75 
   76 <p>FTP uses a separate TCP connection for data transfer.  Commands are
   77 issued and acknowledged over the <em>Control Connection</em>, a TCP
   78 connection to well-known port 21.  If the user issues a command that
   79 requires a response more elaborate than a one-line response code, a
   80 <em>Data Connection</em> is established between the client and the
   81 server.  The response data&#8212;the contents of a file or a
   82 directory listing&#8212;is sent over that data connection.</p>
   83 
   84 <p>Historically, the data connection was established from the server
   85 back to the client.  The client would bind to an arbitrary port, and
   86 then transmit its IP address and the port number to the server using
   87 the <em>PORT</em> command.  The server then set up a data connection
   88 to that port on the client host, whereupon the client issues the data
   89 transfer command.  This approach is referred to as <em>Active</em> FTP
   90 (since the server acts to set up the data connection).  Unfortunately,
   91 active FTP does not work well with firewalls and Network Address
   92 Translation (NAT) because incoming connections are often blocked.  In
   93 the case of NAT, the client only instructs the server to connect to
   94 its internal, non-routable IP address.  Some firewalls and NAT routers
   95 support the FTP protocol, but this support is not universal.  In cases
   96 where FTP is supported, these devices can rewrite the PORT command and
   97 establish ad-hoc access rules for FTP data connections.</p>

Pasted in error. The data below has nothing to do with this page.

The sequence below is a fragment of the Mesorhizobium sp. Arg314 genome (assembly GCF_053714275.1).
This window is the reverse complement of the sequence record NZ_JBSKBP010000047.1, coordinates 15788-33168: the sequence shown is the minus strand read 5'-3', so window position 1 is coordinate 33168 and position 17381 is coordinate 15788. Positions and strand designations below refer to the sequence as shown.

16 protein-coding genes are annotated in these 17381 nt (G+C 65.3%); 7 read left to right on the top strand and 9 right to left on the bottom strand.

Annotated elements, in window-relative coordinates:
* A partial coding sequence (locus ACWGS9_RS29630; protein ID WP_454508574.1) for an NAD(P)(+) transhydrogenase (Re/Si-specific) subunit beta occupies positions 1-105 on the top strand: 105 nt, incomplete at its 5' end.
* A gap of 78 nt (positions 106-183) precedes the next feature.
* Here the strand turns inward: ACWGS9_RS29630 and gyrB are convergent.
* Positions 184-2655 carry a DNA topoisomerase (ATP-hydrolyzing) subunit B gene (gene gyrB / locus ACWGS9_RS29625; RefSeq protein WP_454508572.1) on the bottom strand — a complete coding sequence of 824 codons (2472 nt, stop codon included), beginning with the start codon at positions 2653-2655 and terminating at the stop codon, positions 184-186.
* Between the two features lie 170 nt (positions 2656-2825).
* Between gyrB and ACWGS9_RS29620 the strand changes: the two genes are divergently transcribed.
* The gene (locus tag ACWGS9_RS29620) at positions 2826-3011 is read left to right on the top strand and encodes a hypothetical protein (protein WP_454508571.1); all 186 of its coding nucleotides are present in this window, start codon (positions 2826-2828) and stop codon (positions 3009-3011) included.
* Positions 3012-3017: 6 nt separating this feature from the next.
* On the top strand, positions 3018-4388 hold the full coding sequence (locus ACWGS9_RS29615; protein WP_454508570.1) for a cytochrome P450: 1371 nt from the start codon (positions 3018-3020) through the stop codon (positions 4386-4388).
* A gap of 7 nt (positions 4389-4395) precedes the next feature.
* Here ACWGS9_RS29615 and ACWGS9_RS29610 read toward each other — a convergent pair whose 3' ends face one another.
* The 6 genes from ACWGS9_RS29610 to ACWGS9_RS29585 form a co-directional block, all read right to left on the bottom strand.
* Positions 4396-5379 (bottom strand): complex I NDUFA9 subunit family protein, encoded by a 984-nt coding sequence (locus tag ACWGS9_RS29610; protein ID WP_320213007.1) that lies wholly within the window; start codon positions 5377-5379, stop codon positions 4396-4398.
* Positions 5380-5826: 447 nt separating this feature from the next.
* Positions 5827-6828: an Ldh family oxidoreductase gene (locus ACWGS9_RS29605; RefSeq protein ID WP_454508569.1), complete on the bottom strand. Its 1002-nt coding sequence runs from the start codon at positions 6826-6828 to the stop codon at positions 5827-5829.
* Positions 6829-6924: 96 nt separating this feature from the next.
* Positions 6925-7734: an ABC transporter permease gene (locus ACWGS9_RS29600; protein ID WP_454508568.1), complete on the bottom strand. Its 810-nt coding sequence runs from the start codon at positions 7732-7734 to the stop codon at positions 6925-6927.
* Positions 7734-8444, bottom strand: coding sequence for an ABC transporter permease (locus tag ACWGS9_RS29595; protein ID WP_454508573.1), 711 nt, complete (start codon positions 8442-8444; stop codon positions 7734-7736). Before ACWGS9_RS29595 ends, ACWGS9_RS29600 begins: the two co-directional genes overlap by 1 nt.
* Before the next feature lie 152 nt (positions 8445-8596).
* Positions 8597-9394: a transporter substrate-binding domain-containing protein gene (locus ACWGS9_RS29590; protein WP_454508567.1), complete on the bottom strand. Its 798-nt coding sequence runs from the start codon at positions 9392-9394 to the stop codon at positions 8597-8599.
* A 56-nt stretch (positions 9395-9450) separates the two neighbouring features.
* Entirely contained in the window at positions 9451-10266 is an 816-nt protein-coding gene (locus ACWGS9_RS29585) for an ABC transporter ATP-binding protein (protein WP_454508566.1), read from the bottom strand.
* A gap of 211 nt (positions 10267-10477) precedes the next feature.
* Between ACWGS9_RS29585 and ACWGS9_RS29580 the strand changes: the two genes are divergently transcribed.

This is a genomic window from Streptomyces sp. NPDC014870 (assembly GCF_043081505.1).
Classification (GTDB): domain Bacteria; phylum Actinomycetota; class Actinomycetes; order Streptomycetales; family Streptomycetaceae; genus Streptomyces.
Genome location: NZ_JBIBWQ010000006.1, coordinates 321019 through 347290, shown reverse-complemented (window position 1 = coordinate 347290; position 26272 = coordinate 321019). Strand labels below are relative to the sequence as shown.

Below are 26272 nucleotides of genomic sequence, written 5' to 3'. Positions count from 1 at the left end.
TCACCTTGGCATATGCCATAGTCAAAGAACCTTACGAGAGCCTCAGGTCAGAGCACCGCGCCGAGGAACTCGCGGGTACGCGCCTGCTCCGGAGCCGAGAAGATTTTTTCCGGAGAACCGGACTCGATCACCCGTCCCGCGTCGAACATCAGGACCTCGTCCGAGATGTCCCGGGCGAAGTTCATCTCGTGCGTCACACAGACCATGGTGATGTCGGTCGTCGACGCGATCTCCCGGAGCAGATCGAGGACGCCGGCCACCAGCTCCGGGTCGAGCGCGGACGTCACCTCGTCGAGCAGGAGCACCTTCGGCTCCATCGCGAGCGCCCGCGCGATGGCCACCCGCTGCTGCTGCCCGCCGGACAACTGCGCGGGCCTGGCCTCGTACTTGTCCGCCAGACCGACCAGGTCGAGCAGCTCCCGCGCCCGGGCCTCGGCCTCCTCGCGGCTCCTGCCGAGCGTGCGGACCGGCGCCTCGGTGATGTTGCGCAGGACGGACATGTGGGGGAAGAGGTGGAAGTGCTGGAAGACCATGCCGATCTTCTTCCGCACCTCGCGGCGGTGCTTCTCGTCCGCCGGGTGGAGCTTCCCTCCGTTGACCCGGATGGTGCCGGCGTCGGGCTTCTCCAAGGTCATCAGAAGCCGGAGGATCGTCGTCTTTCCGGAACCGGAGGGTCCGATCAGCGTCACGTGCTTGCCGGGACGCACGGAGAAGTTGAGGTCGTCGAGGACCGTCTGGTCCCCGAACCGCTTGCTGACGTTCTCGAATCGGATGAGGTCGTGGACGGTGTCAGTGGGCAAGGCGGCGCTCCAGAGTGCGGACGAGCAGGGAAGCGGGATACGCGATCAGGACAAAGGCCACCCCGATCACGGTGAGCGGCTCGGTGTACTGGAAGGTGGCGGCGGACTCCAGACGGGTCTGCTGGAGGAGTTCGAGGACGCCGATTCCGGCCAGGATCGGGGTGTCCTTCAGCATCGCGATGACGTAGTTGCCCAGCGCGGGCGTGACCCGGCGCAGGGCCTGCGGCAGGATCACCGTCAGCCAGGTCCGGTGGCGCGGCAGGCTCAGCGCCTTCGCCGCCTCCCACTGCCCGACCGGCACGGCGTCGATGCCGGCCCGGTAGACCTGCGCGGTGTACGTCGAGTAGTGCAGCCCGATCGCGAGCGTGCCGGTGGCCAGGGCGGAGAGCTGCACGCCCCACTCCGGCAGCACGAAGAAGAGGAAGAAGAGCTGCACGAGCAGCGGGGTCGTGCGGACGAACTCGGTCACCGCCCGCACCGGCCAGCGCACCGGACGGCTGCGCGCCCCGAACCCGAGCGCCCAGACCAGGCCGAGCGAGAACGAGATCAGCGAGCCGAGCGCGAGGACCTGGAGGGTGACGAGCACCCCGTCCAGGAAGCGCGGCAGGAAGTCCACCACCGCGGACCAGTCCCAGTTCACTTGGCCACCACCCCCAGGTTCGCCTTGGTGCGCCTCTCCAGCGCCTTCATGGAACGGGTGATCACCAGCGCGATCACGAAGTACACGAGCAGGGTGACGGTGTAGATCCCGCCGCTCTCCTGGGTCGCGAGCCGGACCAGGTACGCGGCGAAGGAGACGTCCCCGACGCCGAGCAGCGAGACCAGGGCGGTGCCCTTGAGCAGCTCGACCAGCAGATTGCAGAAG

98 
   99 <p>Because of these limitations, an alternative approach was developed
  100 in which the direction of the data connection is reversed.  This is
  101 known as <em>Passive</em> FTP. Before starting a data transfer, the
  102 client issues a <em>PASV</em> command.  The server binds to an
  103 arbitrary port number and transmits its IP address and that port
  104 number back to the client.  The client then sets up a data connection
  105 to this address and port on the server, and issues the data transfer
  106 command.  Passive FTP is more firewall-friendly than Active FTP,
  107 because client-side firewalls are typically more lenient on outgoing
  108 connections than inbound ones.</p>
  109 
  110 <p>While it is possible for FTP to support unauthenticated sessions,
  111 in practice all sessions are authenticated.  Typically, FTP servers
  112 authenticate against the user database of the server on which they
  113 run.  To facilitate downloads by the general public, FTP servers
  114 generally support a special username (by convention <em>"anonymous"</em>
  115 or <em>"ftp"</em>) to provide read-only access.  Users are asked (but
  116 often not required) to provide their e-mail address as response to the
  117 <code>Password</code> prompt.
  118 </p>
  119 
  120 <p>For more information on the basic functionality of the FTP protocol
  121 please refer to <a
  122 href="http://www.rfc-archive.org/getrfc.php?rfc=959">RFC 959</a> or <a
  123 href="http://en.wikipedia.org/wiki/FTP">Wikipedia</a>.</p>
  124 
  125 </section>
  126 
  127 <!--
  128 <section id="protocol_extensions">
  129 
  130 <title>FTP Protocol Extensions</title>
  131 
  132 
  133 
  134 </section>
  135 
  136 <section id="mod_ftp_implementation">
  137 <title>Implementation of the FTP Protocol by <code>mod_ftp</code></title>
  138 </section>
  139 -->
  140 
  141 </manualpage>